Research Update 4: Organizing, Storing, and Otherwise Making Data Retrievable

To be honest, I generally have no idea what I’m doing. I think this is, in fact, the usual feeling of the average graduate student. My tendency, when I don’t know what to do, is to organize. While sometimes this results in bouts of procrastination-induced spring cleaning, abroad I don’t have these types of distraction since I’ve only got the one room and almost nothing to organize. So, I make to-do lists, five-year plans, and data spreadsheets. I also offer to do all the dishes.

Since organizing is my go-to method of dealing with the unknown, before I began my research year abroad, I approached the library staff at UCSD about my options for managing and storing the vast amount of data I was sure to be collecting over the course of not only the next year, but probably the next decade or so. I met with a bunch of different people, which felt kind of weird, but also awesome, and we figured out what we think will be the best platform for me. Below, you can find the questions I asked, or was asked, to determine my organization and storage needs, as well as the solutions we developed in response to those questions.

Things to think about when choosing data management and storage solutions:

  • What do you want from your data management system? I want to be able to easily access all of my data in one place, and to be able to search by key words or themes, all in order to make the writing process as easy as possible.
  • What will your storage needs look like? I knew I would have a lot of images. Turns out, from my time in Nantes alone, I have over 12,000 images. In addition to space, I need to be able to easily retrieve my data as well as to make sure it is all saved and backed up, many times over.
  • What kind of data are you working with? Pretty much all of my data are written documents. For the most part, I’ve been able to take pictures of the documents. So, I’m mostly working with images I’ve taken, though I also have descriptive items for those times when I wasn’t allowed to take pictures.
  • How will you use your data in the long-run? I plan on using the data I collect this year for at least the next decade, probably (nothing happens quickly in academia). I want to be able to access, organize, and search the data easily and quickly in order to facilitate writing and analysis.

The result is a multi-pronged approach that gives me endless storage space, the ability to organize my data (which includes images, metadata, and commentary and analysis) in one place, and easy access. So, what does this look like?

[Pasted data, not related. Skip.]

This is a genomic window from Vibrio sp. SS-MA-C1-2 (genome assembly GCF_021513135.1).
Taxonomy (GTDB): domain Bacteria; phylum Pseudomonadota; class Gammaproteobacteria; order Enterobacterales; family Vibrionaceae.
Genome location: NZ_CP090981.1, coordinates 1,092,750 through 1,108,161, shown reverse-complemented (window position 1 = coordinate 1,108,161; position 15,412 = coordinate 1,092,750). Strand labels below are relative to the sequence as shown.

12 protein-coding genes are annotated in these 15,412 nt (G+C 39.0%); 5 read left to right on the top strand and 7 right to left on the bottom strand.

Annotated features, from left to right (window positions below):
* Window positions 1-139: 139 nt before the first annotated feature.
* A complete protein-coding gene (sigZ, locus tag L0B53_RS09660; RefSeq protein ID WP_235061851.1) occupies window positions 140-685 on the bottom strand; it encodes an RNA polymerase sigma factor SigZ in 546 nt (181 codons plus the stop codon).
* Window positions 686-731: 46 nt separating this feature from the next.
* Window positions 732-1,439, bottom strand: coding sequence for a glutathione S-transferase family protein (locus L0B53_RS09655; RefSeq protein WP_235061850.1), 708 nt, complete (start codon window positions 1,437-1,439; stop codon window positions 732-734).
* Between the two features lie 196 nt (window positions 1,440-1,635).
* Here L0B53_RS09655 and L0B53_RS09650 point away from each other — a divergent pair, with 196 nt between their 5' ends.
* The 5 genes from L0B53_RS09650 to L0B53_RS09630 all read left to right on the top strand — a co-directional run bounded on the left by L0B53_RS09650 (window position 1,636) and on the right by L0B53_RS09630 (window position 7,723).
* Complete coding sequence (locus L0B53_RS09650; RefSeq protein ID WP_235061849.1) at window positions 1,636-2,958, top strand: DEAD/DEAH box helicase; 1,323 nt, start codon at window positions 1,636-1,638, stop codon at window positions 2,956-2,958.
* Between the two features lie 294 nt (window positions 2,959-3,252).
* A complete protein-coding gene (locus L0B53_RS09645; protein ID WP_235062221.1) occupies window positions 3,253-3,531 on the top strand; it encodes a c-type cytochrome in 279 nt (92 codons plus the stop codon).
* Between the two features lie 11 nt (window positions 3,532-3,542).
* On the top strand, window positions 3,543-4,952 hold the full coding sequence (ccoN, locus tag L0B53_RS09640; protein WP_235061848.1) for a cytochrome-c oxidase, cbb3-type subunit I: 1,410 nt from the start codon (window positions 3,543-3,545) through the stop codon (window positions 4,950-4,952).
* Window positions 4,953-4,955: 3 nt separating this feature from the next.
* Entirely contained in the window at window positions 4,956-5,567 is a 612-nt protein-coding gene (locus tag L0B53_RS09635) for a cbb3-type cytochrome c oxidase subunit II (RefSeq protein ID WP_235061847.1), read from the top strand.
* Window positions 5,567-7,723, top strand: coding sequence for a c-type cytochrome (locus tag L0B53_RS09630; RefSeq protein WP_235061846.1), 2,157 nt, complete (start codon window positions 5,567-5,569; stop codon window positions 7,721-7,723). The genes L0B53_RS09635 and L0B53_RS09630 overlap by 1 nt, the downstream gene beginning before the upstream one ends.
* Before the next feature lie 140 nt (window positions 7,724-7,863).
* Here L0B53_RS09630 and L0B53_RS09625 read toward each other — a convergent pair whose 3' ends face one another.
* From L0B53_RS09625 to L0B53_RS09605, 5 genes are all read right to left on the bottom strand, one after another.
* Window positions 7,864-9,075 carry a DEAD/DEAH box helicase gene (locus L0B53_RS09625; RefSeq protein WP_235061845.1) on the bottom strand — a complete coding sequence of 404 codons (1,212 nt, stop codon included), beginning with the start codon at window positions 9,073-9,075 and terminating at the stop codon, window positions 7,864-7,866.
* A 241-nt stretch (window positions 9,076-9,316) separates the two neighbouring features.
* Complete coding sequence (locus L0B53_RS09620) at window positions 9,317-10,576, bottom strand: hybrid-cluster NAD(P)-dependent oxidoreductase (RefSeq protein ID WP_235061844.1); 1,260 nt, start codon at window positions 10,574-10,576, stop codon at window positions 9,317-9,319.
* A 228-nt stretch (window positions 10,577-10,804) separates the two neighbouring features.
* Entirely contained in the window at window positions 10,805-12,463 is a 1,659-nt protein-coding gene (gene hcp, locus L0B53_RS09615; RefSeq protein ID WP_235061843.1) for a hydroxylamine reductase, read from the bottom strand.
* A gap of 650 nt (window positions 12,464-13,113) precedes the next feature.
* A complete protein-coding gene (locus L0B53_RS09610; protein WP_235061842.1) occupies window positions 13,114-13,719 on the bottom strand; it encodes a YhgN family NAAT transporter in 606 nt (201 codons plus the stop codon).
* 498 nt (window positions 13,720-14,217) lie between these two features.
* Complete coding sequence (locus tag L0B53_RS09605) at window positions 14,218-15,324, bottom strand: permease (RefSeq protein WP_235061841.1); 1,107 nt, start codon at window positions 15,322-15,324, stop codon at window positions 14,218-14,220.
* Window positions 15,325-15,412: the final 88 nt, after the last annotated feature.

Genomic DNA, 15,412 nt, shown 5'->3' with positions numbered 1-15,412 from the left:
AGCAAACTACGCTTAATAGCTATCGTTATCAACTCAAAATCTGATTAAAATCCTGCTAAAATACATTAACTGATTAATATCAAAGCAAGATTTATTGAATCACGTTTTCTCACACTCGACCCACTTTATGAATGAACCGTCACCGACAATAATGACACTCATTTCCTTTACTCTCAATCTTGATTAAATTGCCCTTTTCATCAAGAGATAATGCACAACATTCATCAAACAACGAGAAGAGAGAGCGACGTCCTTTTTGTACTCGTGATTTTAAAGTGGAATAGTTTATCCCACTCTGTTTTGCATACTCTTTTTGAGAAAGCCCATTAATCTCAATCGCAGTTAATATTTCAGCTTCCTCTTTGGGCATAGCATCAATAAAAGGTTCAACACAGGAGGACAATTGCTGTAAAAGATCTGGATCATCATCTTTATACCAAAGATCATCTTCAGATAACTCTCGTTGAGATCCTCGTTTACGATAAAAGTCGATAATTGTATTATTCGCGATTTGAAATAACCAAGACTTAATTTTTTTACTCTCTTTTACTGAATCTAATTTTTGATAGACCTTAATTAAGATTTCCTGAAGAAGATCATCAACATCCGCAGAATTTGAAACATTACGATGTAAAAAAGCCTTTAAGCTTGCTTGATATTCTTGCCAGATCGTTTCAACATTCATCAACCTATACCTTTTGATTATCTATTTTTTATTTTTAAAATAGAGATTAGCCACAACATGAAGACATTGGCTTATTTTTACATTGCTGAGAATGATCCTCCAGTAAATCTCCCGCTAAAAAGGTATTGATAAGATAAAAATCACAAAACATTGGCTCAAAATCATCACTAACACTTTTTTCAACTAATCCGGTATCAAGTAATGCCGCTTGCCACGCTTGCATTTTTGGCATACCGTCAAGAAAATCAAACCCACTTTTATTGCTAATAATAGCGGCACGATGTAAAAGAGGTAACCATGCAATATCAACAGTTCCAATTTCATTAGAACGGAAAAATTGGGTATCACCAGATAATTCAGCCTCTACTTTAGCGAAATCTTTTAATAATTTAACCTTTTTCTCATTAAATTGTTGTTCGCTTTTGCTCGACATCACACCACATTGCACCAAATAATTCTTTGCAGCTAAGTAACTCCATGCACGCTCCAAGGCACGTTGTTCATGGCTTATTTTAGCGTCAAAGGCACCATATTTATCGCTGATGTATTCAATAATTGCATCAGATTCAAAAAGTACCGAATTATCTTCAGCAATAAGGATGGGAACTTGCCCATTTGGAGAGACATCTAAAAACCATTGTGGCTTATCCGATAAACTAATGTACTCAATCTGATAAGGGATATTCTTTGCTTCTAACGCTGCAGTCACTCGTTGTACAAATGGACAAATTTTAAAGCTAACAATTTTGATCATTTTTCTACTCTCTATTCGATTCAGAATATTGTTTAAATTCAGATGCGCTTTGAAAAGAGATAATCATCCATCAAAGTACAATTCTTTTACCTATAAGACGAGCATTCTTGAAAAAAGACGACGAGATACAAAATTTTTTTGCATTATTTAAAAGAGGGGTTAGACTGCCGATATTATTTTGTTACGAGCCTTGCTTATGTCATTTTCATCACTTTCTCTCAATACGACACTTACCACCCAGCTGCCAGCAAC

• Data entry. As I briefly outlined in my post on my time in Nantes, I had a daily routine that involved downloading new images and inputting new data. For inputting data, I have an Excel spreadsheet (it’s a template that’s formatted for the storage and data platform I’m using but follows the one that I made for my work at the Arab American National Museum, which you can see in this post) that allows me to include all the metadata (image number, archive and collection name, box and folder numbers and names, image descriptions, commentary/analysis, and key terms/themes) for each image. Unsurprisingly, this is the most time consuming of my tasks and I am, in fact, still making my way through writing close descriptions of each of my images from Nantes, three months later.
  • Storage. My images and spreadsheets are stored in three places: 1) two 1-terrabyte external hard drives, 2) Google Photos (if you don’t need archive-quality images, you can upload an infinite number of photos here; my spreadsheets are saved to Google Drive, rather than to Google Photos, for obvious reasons), and 3) my data entry + storage platform, discussed below. I’ve organized my images the same way on both my drives and on Google Photos to make access easier.
  • Data entry + storage + access. The final piece to the data entry, storage, and access puzzle is a platform called Shared Shelf. We decided to go with this because it’s made for storing images and the metadata that goes with it, and can be customized to include the things that I want like analysis and thematic tagging for each image. By including these tags, accessing my materials by theme can be accomplished by selecting the desired tags. My initial commentary and analysis will be helpful for reminding me why I might have taken the picture, a particularly important aspect of the document, or a helpful translation. I’m only able to get this through my library’s subscription, and it will remain available to me once I’ve graduated.